## Same spin

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Ghadir Seder 1G
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Joined: Sat Sep 14, 2019 12:17 am

### Same spin

What does it mean for an electron to have the "same spin?"

JOtomo1F
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### Re: Same spin

Electron spin is an unvarying number of either 1/2 or -1/2. The 1/2 spin applies to an "upward spin" of an electron and is represented in an electron configuration by an upward arrow. The -1/2 spin refers to the "downward spin" of an electron and is represented in an electron configuration by the downward area.

Louise Lin 2B
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Joined: Sat Aug 17, 2019 12:15 am

### Re: Same spin

Adding on to the above comment, two electrons with the "same spin" means that they are both either spinning upward or spinning downward. Take the element carbon: the atomic number is 6, so the electron configuration would be 1s2 2s2 2p2. The 1s and 2s shells are both at the maximum occupancy, but the 2p shell only has 2 electrons. These two electrons would have the same spin.

Kurtis Liang 3I
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### Re: Same spin

It's also helpful to note that all electrons will have the same spin until there is no room in the subshell and electrons must pair up (paired electrons have opposite spin). This is explained by Hund's rule.

Sanjana Borle 2K
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### Re: Same spin

Same spin means that the electrons spin in the same direction (parallel to each other) and have the same quantum number (1/2 or -1/2). According to Hund's rule all electrons that are unpaired in an orbital will have the same, or parallel spin, but if there is more electrons and it requires pairing up, the pairs will spin in different directions.

Drake Choi_1I
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### Re: Same spin

When drawing spin, is there a reason why only half of the arrow point is used?

Hailey Kim 4G
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### Re: Same spin

Drake Choi_1I wrote:When drawing spin, is there a reason why only half of the arrow point is used?

I've seen it done both ways. In high school, I was taught to only draw half of the arrow point but Professor Lavelle draws the whole arrow point. I don't think it really matters as long as the arrow is pointing in the right direction.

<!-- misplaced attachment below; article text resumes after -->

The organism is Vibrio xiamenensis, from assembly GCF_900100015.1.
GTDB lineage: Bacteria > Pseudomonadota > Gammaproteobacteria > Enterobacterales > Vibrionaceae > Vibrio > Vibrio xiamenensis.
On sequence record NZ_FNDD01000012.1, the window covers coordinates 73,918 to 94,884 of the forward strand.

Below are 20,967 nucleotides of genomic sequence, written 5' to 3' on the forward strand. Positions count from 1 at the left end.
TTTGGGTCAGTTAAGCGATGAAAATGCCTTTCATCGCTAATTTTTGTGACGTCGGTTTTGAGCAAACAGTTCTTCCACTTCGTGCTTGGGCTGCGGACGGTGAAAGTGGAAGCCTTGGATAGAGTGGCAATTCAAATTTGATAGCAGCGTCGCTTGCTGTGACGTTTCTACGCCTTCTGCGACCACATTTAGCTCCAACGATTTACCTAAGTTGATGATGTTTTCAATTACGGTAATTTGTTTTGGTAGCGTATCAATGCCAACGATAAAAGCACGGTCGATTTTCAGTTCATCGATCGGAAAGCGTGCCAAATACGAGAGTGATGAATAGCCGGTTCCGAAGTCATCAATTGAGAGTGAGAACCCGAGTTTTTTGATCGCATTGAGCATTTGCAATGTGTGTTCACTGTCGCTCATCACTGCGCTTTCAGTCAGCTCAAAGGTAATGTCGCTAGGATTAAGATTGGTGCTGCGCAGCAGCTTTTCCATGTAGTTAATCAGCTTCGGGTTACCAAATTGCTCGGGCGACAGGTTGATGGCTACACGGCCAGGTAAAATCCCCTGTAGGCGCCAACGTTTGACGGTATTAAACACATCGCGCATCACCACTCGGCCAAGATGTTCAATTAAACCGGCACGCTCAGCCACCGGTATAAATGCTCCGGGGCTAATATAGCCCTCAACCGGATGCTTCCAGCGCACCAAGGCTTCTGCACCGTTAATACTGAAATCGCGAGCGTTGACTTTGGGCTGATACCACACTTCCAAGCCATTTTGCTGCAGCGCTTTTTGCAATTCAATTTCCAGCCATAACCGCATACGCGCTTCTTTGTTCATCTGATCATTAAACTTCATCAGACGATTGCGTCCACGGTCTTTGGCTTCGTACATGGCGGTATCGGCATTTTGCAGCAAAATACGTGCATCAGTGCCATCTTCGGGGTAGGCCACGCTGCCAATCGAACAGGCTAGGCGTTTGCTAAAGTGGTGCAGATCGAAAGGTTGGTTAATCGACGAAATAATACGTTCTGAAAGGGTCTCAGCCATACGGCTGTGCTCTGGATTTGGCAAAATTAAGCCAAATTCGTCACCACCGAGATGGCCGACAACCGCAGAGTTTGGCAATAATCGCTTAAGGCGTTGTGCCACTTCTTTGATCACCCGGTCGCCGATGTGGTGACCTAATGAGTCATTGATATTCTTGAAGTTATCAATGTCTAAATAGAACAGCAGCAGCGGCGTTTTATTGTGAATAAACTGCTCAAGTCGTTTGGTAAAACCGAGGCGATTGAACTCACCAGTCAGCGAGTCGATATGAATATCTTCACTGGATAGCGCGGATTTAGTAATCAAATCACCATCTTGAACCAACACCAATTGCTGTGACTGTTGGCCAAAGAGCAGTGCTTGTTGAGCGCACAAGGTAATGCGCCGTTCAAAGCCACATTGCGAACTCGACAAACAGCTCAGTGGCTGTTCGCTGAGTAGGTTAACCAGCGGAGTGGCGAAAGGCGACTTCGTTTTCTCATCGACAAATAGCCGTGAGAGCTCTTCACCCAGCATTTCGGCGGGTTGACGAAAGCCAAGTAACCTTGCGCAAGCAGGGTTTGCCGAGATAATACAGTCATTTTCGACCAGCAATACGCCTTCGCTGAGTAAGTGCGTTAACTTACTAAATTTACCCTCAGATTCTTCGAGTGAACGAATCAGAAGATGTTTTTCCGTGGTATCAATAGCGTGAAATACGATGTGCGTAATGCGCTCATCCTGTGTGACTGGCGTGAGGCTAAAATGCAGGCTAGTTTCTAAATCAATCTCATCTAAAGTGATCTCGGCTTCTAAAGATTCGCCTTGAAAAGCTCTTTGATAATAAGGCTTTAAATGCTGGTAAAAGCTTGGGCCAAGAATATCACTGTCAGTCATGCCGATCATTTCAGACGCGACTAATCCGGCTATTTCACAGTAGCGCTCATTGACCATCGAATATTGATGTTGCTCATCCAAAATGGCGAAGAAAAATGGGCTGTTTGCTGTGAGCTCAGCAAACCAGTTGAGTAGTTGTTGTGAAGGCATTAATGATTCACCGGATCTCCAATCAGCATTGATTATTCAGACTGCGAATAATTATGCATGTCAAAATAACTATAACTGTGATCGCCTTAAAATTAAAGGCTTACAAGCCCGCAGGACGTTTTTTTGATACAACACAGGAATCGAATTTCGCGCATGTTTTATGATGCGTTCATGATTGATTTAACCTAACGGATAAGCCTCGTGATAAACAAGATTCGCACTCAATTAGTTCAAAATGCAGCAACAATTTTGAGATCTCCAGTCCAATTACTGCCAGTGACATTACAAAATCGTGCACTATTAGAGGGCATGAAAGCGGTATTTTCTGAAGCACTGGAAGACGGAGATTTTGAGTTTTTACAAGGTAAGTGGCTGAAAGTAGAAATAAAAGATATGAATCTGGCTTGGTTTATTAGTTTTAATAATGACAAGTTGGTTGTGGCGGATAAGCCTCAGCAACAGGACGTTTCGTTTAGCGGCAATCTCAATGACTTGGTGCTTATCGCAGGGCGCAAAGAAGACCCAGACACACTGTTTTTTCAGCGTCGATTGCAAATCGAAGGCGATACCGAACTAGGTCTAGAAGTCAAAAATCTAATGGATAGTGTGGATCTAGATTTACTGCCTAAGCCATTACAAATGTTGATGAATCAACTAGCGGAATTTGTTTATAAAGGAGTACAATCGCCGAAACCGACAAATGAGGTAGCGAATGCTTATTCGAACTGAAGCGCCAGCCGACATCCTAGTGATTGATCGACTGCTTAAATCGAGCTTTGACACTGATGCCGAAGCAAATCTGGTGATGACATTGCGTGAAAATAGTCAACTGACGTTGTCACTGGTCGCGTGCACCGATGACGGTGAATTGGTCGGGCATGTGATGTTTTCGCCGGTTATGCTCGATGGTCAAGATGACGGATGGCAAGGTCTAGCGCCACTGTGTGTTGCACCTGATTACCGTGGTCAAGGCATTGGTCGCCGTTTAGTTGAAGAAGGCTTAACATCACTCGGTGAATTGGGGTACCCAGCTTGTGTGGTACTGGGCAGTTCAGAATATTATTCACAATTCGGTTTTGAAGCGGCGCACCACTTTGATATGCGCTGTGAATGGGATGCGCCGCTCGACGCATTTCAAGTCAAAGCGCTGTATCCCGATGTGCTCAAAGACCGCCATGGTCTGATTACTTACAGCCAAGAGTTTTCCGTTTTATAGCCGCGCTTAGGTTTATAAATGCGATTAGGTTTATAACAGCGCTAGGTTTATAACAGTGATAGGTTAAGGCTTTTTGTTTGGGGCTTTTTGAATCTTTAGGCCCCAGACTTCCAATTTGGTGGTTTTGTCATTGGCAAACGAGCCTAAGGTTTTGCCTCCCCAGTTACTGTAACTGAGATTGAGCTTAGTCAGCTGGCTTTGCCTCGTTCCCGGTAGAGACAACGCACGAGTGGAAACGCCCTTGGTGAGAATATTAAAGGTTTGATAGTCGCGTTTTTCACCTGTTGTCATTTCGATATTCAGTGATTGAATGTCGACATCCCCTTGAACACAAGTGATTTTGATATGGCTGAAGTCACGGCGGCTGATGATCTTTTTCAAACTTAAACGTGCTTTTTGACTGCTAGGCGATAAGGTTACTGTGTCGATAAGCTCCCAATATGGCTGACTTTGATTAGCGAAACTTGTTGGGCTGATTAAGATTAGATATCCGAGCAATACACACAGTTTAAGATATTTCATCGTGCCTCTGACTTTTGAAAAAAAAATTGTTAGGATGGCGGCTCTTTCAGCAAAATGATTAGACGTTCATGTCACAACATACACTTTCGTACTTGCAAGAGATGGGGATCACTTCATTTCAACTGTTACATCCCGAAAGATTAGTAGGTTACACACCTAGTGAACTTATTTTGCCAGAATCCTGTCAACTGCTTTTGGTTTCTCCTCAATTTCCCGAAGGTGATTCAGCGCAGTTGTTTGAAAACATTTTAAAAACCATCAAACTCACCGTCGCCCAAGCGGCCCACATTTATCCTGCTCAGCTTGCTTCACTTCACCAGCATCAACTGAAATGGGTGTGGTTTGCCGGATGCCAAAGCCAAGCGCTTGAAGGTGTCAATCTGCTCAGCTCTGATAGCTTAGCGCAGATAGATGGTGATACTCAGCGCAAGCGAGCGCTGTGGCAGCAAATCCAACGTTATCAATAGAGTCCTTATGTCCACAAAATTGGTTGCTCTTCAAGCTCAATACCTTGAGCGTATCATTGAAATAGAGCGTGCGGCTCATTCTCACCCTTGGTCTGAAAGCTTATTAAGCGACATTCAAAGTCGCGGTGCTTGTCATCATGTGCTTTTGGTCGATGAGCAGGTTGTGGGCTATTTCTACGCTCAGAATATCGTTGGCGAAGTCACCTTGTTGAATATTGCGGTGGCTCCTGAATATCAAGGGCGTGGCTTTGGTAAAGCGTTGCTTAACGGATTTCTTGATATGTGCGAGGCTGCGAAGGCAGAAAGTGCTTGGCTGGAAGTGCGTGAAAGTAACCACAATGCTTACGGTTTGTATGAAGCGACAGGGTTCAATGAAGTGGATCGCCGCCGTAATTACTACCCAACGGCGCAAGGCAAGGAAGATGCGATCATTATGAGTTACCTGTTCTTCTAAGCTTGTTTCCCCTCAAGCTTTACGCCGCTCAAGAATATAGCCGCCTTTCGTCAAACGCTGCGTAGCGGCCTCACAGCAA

Drake Choi_1I
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Joined: Sat Aug 17, 2019 12:15 am

### Re: Same spin

Thank you for the clarification! :)

Aprice_1J
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### Re: Same spin

When would you see them have parallel spins? If they are more stable with different spins, what would constitute them having the same spin?

505306205
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### Re: Same spin

Aprice_1J wrote:When would you see them have parallel spins? If they are more stable with different spins, what would constitute them having the same spin?

Electrons with the same spin cannot occupy the same orbital. Electrons singly occupy the different orbitals with parallel spins (Hund's Rule).

Jasmine Kim 1L
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Joined: Fri Aug 02, 2019 12:16 am

### Re: Same spin

Aprice_1J wrote:When would you see them have parallel spins? If they are more stable with different spins, what would constitute them having the same spin?

Elements such as carbon and nitrogen have parallel spins in the 2p subshell because it has multiple orbitals and electrons with parallel spins typically occupy different orbitals. You can see parallel spins in any subshell with multiple orbitals. I don't know if they have to always have the same spin, but I think they usually do because it is the most stable state for the atom.

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